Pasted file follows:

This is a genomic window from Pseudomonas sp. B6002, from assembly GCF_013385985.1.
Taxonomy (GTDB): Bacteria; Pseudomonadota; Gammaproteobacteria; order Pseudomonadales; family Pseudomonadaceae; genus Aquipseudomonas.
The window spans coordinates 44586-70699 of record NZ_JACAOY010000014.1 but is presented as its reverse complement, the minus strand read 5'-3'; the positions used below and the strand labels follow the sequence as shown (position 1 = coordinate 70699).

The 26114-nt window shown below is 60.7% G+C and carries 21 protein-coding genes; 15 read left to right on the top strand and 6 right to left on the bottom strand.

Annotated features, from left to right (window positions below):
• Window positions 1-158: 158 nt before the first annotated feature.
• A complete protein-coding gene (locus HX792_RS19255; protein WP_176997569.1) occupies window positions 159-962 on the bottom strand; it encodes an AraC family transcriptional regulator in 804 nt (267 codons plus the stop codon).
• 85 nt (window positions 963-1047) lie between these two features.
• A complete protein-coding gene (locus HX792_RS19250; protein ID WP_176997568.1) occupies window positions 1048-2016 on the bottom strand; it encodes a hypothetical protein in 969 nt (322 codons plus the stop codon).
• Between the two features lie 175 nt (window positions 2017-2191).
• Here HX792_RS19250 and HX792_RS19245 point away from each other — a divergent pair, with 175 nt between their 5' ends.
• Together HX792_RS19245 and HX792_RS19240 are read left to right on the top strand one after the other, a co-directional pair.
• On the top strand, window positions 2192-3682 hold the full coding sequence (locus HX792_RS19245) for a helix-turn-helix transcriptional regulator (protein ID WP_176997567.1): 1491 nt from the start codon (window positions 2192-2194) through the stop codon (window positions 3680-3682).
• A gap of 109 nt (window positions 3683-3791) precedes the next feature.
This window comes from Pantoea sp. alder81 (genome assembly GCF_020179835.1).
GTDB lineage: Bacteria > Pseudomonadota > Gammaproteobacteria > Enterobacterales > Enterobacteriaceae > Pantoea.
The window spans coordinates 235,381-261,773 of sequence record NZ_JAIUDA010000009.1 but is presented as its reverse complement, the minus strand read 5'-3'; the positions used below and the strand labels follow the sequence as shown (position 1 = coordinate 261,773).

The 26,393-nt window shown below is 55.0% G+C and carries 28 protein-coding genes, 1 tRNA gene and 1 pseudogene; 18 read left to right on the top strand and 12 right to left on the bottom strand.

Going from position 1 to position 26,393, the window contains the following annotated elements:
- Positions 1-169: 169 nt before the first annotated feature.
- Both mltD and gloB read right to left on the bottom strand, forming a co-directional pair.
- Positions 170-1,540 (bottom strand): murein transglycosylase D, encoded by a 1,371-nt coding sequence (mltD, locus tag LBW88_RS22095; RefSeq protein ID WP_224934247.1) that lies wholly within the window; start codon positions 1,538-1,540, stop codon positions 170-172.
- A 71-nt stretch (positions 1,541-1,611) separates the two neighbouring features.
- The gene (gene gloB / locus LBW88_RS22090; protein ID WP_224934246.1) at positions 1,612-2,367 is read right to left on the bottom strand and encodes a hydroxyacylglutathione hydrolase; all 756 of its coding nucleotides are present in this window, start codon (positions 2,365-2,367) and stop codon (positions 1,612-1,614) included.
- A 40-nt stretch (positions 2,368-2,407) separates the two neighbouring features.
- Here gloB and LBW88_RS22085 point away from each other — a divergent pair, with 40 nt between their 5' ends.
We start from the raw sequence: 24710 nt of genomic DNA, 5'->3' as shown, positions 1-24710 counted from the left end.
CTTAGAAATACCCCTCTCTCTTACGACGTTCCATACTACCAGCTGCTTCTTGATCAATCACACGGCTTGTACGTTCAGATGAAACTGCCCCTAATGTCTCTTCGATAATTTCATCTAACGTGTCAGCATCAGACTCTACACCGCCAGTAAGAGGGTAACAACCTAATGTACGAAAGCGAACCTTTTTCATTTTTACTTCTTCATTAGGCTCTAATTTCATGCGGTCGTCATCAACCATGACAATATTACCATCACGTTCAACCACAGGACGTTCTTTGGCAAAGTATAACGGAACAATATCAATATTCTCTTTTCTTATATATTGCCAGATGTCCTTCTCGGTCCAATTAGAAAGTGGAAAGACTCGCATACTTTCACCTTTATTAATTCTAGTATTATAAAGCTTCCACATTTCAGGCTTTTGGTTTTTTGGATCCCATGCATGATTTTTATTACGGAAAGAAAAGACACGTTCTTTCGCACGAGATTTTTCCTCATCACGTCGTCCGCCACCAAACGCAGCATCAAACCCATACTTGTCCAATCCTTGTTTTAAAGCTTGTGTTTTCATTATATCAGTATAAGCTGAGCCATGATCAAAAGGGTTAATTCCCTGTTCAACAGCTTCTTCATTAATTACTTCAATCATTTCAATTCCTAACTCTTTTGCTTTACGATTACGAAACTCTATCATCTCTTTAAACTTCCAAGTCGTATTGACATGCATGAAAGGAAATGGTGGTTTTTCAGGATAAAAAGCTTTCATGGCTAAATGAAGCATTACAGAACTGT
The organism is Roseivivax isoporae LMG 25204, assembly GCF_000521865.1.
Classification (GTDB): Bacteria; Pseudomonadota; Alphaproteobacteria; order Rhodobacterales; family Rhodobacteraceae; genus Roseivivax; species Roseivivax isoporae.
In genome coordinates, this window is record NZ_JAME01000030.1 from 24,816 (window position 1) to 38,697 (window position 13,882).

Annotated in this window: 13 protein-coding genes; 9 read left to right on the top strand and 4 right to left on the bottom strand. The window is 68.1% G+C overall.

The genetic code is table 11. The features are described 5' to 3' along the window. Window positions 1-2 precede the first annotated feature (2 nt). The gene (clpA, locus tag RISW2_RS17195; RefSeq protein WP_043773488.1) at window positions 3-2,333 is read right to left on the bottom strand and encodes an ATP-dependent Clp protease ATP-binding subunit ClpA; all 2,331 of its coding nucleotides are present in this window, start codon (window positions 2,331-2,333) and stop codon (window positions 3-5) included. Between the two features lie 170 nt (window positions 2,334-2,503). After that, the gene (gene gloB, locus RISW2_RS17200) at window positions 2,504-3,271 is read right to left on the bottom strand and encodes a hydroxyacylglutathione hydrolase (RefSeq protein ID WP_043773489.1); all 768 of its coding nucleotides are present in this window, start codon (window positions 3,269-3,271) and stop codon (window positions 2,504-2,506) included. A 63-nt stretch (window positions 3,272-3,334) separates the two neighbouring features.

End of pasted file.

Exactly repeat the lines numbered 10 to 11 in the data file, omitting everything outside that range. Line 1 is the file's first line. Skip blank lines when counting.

• Between the two features lie 175 nt (window positions 2017-2191).
• Here HX792_RS19250 and HX792_RS19245 point away from each other — a divergent pair, with 175 nt between their 5' ends.